18. A method to be executed on a computing device for automated recovery and escalation of alerts in distributed systems, the method comprising:
detecting a problem associated with at least one of a device and a software application within a distributed system at a monitoring engine;
transmitting an alert based on the detected problem from the monitoring engine; and
receiving the alert at an automation engine of multiple automation engines, each automation engine assigned to a different region;
collecting diagnostic information associated with the detected problem;
performing a wild card search of a recovery action database to determine recovery actions mapped to the alert;
attempting to map the alert to one of the recovery actions from the recovery action database by applying the recover action having a specificity associated with the alert, the recovery action including a set of instructions on addressing the detected problem;
interacting with a regional troubleshoot database including customized repair actions to map the alert to one of the customized repair actions to customize the recovery action;
updating schedules of plurality of designees associated with the alert from at least one of: an integrated and an external scheduling system;
determining a designee from the plurality to send the alert based on an updated schedule of the designee identifying the designee as on call;
if the alert is mapped to a single recovery action, performing the recovery action;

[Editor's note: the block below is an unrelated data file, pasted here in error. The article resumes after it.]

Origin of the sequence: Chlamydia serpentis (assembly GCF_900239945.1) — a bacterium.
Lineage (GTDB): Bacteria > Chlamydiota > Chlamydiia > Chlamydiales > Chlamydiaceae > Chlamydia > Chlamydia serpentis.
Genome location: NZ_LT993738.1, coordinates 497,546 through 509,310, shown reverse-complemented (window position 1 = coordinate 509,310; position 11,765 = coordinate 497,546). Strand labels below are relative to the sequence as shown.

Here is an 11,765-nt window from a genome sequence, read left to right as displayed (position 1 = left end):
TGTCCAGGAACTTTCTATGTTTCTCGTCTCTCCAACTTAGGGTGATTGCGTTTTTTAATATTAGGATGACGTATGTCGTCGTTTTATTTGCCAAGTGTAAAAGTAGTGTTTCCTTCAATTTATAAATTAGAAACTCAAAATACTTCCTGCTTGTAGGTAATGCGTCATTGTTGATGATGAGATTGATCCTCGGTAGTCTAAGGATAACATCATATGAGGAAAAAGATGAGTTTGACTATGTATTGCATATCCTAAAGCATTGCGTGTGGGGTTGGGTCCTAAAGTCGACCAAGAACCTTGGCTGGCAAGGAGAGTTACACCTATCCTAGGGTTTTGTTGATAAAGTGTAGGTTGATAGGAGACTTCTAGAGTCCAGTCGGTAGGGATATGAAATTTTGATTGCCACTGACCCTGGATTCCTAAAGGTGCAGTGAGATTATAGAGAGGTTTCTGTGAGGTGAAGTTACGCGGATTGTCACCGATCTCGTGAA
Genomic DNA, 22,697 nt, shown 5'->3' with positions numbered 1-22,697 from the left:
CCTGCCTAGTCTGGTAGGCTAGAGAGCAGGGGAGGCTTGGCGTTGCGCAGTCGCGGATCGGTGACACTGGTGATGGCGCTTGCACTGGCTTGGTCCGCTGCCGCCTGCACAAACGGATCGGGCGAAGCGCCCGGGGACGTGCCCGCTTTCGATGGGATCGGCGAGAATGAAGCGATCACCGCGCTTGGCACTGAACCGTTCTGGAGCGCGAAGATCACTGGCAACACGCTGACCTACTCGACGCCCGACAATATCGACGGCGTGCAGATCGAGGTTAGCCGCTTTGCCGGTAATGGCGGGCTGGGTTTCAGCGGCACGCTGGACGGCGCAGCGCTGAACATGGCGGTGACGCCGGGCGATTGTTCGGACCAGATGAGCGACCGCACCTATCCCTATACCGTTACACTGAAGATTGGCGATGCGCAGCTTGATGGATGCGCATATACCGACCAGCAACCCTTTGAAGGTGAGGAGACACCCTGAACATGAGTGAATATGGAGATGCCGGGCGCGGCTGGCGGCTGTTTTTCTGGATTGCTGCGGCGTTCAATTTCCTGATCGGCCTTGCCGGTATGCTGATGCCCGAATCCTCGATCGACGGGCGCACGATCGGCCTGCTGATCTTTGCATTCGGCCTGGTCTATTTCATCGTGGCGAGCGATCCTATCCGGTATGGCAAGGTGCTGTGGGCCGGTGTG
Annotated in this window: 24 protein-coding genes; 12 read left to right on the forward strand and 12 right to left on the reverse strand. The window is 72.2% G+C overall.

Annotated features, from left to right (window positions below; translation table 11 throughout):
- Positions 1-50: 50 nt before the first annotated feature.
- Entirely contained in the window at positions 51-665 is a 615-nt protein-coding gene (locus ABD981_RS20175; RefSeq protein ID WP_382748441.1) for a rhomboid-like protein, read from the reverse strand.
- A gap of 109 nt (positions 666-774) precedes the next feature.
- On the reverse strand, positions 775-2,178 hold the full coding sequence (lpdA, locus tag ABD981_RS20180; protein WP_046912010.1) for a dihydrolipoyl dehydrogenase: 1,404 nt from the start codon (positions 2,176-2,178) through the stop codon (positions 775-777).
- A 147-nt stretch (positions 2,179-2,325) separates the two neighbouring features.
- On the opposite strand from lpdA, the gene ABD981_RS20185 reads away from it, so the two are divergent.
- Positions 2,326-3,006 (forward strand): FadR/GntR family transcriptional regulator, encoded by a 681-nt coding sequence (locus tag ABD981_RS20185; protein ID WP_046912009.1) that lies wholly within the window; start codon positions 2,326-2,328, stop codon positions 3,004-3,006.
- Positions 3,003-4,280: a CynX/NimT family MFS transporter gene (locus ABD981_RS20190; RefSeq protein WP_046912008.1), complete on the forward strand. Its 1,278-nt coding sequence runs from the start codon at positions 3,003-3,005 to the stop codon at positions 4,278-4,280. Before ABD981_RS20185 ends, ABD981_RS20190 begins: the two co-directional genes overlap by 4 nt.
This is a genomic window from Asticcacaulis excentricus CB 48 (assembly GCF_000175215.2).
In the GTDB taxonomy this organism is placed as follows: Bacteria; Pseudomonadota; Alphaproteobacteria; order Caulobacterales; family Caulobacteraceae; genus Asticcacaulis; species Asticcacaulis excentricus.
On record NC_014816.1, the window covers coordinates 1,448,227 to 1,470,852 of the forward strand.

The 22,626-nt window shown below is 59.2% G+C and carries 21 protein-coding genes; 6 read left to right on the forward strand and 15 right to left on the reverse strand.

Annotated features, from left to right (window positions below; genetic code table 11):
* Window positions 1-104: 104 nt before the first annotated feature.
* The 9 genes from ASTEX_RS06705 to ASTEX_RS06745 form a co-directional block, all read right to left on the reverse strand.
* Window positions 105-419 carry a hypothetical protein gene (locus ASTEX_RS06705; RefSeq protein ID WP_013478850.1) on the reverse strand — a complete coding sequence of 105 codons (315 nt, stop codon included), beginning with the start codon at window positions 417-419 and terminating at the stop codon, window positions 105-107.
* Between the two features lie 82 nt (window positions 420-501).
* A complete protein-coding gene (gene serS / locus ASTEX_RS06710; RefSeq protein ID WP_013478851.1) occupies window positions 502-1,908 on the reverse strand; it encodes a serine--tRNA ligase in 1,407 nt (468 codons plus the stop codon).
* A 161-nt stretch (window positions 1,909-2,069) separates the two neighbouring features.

if the alert is mapped to a plurality of recovery actions, performing the recovery actions at one of the multiple automation engines according to a predefined execution priority, wherein the predefined execution priority of recovery actions is described through a consensus algorithm between the multiple automation engines;
if the alert is not mapped to a recovery action, escalating the alert to the designee along with the collected diagnostic information;
receiving a hand-off response from the designee;
updating records in the recovery action database employing the collected diagnostic information and a feedback response associated with the performed recovery actions to expand the recovery action database with statistical information associated with success rates to be used for future monitoring and automated response tasks; and
employing a learning algorithm to expand an actions list hosting the recovery action within the recovery action database, to map new alerts to existing actions in the actions list, and to map a new alert to the new action.
19. The method of claim 18, wherein the recovery action is mapped to one of: a single alert and a group of alerts.
20. The method of claim 18, wherein the designee is determined from one of a naming convention of the alert and a rotational algorithm based on availability of support personnel.